On Monday 20th April 2020 Prof. Seev Hirsch passed away. Seev was an Emeritus Professor at the Coller School of Management, Tel Aviv University (where he also served as
the second dean) and one of the four founding fellows of EIBA.
Over the last 50 years, Seev has contributed greatly to the International Business community. When working on his PhD at Harvard in the early 1960s, under the supervision of Ray Vernon,
Seev was pivotal in enhancing the development of the international product life cycle model, predicting how the location of production of new innovative products changes over time from innovating developed countries to imitating developed countries and finally
to imitating developing countries. This theory has been, for many years, one of the leading theories explaining FDI patterns around the world.
In the mid- 1970s Seev visited the University of Reading, in a period which was critical to the theoretical underpinnings of our field, including the development
of the eclectic paradigm and internalization theory. Seev's 1976 Oxford Economics Papers article "An International Trade and Investment Theory of the Firm" became a seminal paper in the development of international business theory, emphasizing the role of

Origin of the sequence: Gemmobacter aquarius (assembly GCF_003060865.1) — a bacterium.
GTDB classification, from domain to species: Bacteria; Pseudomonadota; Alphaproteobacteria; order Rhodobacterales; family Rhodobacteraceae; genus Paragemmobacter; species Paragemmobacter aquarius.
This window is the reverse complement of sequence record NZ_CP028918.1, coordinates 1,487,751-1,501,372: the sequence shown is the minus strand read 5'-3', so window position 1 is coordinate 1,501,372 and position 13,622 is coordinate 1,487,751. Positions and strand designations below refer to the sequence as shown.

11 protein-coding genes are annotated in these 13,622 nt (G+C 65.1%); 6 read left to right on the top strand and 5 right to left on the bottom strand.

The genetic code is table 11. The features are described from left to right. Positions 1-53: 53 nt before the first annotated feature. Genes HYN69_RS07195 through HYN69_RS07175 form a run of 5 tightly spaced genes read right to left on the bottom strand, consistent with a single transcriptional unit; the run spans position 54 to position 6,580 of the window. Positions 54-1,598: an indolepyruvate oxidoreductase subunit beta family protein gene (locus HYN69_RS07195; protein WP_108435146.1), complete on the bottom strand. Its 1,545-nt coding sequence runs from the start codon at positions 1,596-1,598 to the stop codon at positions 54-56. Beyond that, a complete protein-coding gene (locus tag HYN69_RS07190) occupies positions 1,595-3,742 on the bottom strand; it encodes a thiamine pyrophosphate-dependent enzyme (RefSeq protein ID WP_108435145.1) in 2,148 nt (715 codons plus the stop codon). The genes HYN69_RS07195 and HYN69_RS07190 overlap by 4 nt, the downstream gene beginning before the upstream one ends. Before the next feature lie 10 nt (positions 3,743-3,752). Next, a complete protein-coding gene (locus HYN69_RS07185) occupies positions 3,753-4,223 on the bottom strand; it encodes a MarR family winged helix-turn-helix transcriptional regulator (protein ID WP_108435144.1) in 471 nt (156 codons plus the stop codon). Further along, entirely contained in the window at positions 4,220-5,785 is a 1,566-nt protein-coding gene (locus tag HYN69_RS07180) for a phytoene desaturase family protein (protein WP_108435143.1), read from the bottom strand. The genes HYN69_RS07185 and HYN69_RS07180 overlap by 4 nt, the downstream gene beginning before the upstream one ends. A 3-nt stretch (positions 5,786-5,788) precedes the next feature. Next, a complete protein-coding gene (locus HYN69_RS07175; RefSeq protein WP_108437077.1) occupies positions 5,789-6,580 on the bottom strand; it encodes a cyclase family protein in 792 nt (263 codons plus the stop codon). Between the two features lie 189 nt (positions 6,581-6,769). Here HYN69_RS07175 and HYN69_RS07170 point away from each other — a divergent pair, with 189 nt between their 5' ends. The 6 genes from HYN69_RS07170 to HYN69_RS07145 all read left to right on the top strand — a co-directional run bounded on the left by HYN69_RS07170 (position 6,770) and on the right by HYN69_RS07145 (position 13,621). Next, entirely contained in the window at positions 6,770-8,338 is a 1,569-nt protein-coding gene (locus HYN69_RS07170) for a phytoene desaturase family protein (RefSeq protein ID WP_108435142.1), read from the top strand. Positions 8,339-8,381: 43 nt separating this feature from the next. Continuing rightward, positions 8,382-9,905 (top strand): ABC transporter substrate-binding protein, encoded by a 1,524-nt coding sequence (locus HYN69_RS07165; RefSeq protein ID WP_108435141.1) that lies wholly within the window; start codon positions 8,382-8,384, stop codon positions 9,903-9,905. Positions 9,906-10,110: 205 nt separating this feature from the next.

innovation by the multinational firm. A further key contribution of Seev was the distinction he made between "universal" and "firm specific" services. His works articulated why high technology firms whose products typically encompass extensive firm specific
services in the pre-sale, sale and post-sale stages face significant challenges in their internationalization.
In the early 1980s and later in 1990s, following the peace agreements between Israel and Egypt (and later Jordan), Seev became deeply interested in the "Economics
of Peacemaking". His works demonstrated the unorthodox view that Israel does have significant potential for economic cooperation with its Arab neighbors. Seev's main argument was that, being an economic island, Israel can develop strong relationship with its
Arab neighbors due to the vast possibilities of trading and producing products that are "sensitive to distance" (e.g. fresh or bulky products). He was a firm believer in the potential of such collaboration right up to his last day.
In addition to being a sharp thinker, Seev will always be remembered for being a sincere person with a kind personality and a true gentleman.
Seev will be greatly missed by his wife Shirley, who supported him throughout his career, his two children and six grandchildren.
He will be also greatly missed by the whole international business community, and beyond.
Peter Buckley and Niron Hashai
Head of MBA Programs
Associate Professor of Strategy and International Business
Mobile: +972 52 3550067
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